Nova Scotia is one of Canada’s three Maritime provinces, and one of the four provinces which form Atlantic Canada. Its provincial capital is Halifax. Nova Scotia is the second-smallest province in Canada, with an area of 55,284 square kilometres (21,300 sq mi), including Cape Breton and another 3,800 coastal islands. As of 2011, the population was 921,727, making Nova Scotia the second-most-densely populated province in Canada with almost 20 inhabitants per square kilometre (52/sq mi).
Nova Scotia means New Scotland in Latin and is the recognized English language name for the province. In Scottish Gaelic, the province is called Alba Nuadh, which also simply means New Scotland. The province was first named in the 1621 Royal Charter granting the right to settle lands including modern Nova Scotia, Cape Breton Island, Prince Edward Island, New Brunswick and the Gaspé Peninsula to Sir William Alexander in 1632.
Nova Scotia is Canada’s second-smallest province in area after Prince Edward Island. The province’s mainland is the Nova Scotia peninsula surrounded by the Atlantic Ocean, including numerous bays and estuaries. Nowhere in Nova Scotia is more than 67 km (42 mi) from the ocean. Cape Breton Island, a large island to the northeast of the Nova Scotia mainland, is also part of the province, as is Sable Island, a small island notorious for its shipwrecks,approximately 175 km (110 mi) from the province’s southern coast.
Nova Scotia has long been a destination for paleontologists and other scientists as the province has many ancient fossil-bearing rock formations. These formations are particularly rich on the shores of the Bay of Fundy. Joggins Fossil Cliffs, located on the Bay of Fundy’s shores, has yielded an abundance of Carboniferous age fossils. Wasson’s Bluff, located near the town of Parrsboro, has yielded both Triassic and Jurassic age fossils. Laws in Nova Scotia prohibit the removal of fossils from these sites without the possession of a permit.
Nova Scotia lies in the mid-temperate zone. Since the province is almost entirely surrounded by the sea, the climate is closer to maritime than to continental climate. The winter and summer temperature extremes of the continental climate are moderated by the ocean some of the time, however it can still get heat waves.However, winters are still cold enough to be classified as continental – still being nearer the freezing point than inland areas to the west. The Nova Scotia climate is in many ways similar to that being found around the central Baltic Sea coast in Northern Europe, only wetter and snowier. This is in spite of Nova Scotia being some fifteen parallels south. Areas not on the Atlantic coast experience warmer summers more typical of inland areas, and winter lows a little colder.
Described on the provincial vehicle-licence plate as Canada’s Ocean Playground, Nova Scotia is surrounded by four major bodies of water: the Gulf of Saint Lawrence to the north, the Bay of Fundy to the west, the Gulf of Maine to the southwest, and Atlantic Ocean to the east.
Nunavut is the newest, largest, northernmost, and least populous territory of Canada. It was separated officially from the Northwest Territories on April 1, 1999, via the Nunavut Actand the Nunavut Land Claims Agreement Act,though the boundaries had been contemplatively drawn in 1993. The creation of Nunavut resulted in the first major change to Canada’s political map since the incorporation of the new province of Newfoundland and Labrador in 1949.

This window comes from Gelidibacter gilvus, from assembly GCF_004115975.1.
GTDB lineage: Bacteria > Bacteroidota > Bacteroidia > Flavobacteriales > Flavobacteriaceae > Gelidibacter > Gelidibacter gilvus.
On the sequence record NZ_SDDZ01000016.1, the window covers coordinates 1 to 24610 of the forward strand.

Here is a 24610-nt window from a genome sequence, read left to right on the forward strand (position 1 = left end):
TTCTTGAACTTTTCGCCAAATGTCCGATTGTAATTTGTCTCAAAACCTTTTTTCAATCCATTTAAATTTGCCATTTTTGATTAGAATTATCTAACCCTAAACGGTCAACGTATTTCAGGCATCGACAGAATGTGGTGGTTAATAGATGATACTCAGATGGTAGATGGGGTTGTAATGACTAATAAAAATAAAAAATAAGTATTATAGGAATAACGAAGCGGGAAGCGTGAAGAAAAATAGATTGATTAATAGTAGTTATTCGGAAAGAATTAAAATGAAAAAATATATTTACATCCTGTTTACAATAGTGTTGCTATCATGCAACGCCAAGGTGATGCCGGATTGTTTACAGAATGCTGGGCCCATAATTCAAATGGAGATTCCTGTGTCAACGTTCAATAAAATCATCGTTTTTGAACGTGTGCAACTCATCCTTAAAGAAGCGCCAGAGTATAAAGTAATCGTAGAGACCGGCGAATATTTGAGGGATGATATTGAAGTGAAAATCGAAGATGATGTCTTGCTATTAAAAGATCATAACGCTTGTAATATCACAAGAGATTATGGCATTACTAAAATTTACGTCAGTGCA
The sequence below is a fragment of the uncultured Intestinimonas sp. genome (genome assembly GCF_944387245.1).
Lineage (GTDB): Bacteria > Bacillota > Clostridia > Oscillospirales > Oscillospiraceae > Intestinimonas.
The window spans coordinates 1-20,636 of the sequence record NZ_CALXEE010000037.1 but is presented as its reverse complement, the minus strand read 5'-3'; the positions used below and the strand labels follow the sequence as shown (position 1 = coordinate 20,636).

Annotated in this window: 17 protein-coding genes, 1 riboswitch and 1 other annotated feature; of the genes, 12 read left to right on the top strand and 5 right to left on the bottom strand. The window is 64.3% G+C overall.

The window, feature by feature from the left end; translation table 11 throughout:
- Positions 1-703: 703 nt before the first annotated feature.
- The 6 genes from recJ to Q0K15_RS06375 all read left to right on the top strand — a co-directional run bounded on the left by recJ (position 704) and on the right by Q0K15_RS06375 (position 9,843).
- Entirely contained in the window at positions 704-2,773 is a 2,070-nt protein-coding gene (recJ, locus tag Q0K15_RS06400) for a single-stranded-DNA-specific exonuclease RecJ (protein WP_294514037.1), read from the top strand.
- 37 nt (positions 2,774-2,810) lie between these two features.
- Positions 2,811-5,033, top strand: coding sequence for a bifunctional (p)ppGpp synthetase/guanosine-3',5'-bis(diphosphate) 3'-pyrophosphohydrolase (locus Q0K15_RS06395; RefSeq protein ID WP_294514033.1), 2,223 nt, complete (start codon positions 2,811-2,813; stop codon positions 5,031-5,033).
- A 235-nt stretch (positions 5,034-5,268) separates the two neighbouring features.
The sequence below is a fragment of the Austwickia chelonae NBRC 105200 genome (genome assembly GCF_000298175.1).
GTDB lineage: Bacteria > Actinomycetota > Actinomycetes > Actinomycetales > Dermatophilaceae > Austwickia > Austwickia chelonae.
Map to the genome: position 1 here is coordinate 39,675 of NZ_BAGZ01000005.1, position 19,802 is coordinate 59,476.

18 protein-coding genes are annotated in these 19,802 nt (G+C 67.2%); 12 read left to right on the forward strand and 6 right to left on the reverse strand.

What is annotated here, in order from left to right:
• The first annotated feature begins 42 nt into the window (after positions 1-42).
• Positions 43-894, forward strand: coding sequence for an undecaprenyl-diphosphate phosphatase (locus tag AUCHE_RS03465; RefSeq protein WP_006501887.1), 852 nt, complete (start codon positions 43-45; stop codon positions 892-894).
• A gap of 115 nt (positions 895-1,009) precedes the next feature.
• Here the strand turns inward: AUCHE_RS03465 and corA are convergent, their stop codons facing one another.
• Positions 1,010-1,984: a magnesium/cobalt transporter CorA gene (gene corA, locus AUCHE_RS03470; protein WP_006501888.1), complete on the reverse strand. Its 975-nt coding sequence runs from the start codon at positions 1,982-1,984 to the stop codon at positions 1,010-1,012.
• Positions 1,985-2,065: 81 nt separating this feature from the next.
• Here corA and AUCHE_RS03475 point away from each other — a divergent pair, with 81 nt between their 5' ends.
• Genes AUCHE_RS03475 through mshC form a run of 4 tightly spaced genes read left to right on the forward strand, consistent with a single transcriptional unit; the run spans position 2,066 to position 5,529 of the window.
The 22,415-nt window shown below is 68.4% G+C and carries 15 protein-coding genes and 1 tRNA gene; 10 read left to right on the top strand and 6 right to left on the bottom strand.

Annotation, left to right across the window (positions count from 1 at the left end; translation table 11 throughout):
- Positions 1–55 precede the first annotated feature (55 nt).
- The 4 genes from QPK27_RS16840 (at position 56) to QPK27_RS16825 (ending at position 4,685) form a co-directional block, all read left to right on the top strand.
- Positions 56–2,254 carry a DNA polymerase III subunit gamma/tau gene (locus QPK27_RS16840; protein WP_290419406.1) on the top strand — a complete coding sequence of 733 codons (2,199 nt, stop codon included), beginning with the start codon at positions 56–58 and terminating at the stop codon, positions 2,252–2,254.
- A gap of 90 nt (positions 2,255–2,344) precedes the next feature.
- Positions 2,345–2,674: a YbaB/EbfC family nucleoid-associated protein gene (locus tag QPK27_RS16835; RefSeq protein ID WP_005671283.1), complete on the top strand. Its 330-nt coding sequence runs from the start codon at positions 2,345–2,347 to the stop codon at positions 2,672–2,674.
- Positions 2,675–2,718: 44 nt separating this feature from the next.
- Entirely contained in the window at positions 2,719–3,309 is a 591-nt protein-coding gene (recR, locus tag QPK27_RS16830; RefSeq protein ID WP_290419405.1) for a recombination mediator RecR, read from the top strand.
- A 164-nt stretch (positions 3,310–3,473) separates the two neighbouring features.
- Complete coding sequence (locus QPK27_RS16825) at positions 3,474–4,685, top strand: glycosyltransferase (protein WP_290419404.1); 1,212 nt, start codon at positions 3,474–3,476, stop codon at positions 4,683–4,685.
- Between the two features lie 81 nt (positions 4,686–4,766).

Nunavut comprises a major portion of Northern Canada, and most of the Canadian Arctic Archipelago. Its vast territory makes it the fifth-largest country subdivision in the world, as well as the second-largest in North America (after Greenland). The capital Iqaluit (formerly “Frobisher Bay”) on Baffin Island in the east, was chosen by the 1995 capital plebiscite. Other major communities include the regional centres of Rankin Inlet and Cambridge Bay. Nunavut also includes Ellesmere Island to the far north, as well as the eastern and southern portions of Victoria Island in the west and Akimiski Island in James Bay far to the southeast of the rest of the territory. It is the only geo-political region of Canada that is not connected to the rest of North America by highway.
Nunavut is both the least populous and the largest in area of the provinces and territories of Canada. One of the most remote, sparsely settled regions in the world, it has a population of 31,906, mostly Inuit, spread over a land area of just over 1,750,000 km2 (680,000 sq mi), the size of Western Europe. Nunavut is also home to the northernmost permanently inhabited place in the world, Alert. A weather station farther down Ellesmere Island, Eureka, has the lowest average annual temperature of any weather station in Canada.
Nunavut covers 1,877,787 km2 (725,018 sq mi) of land and 160,935 km2 (62,137 sq mi) of water in Northern Canada. The territory includes part of the mainland, most of the Arctic Archipelago, and all of the islands in Hudson Bay, James Bay, and Ungava Bay (including the Belcher Islands), which belonged to the Northwest Territories. This makes it the fifth largest subnational entity (or administrative division) in the world. If Nunavut were a country, it would rank 15th in area.
Nunavut has land borders with the Northwest Territories on several islands as well as the mainland, Manitoba to the south of the Nunavut mainland, Saskatchewan to the southwest (at a single four-corner point), and a small land border with Newfoundland and Labrador on Killiniq Island and with Ontario in two small locations in James Bay: the larger located west of Akimiski Island and the smaller around the Albany River near Fafard Island. It also shares maritime borders with Greenland and the provinces of Quebec, Ontario, and Manitoba.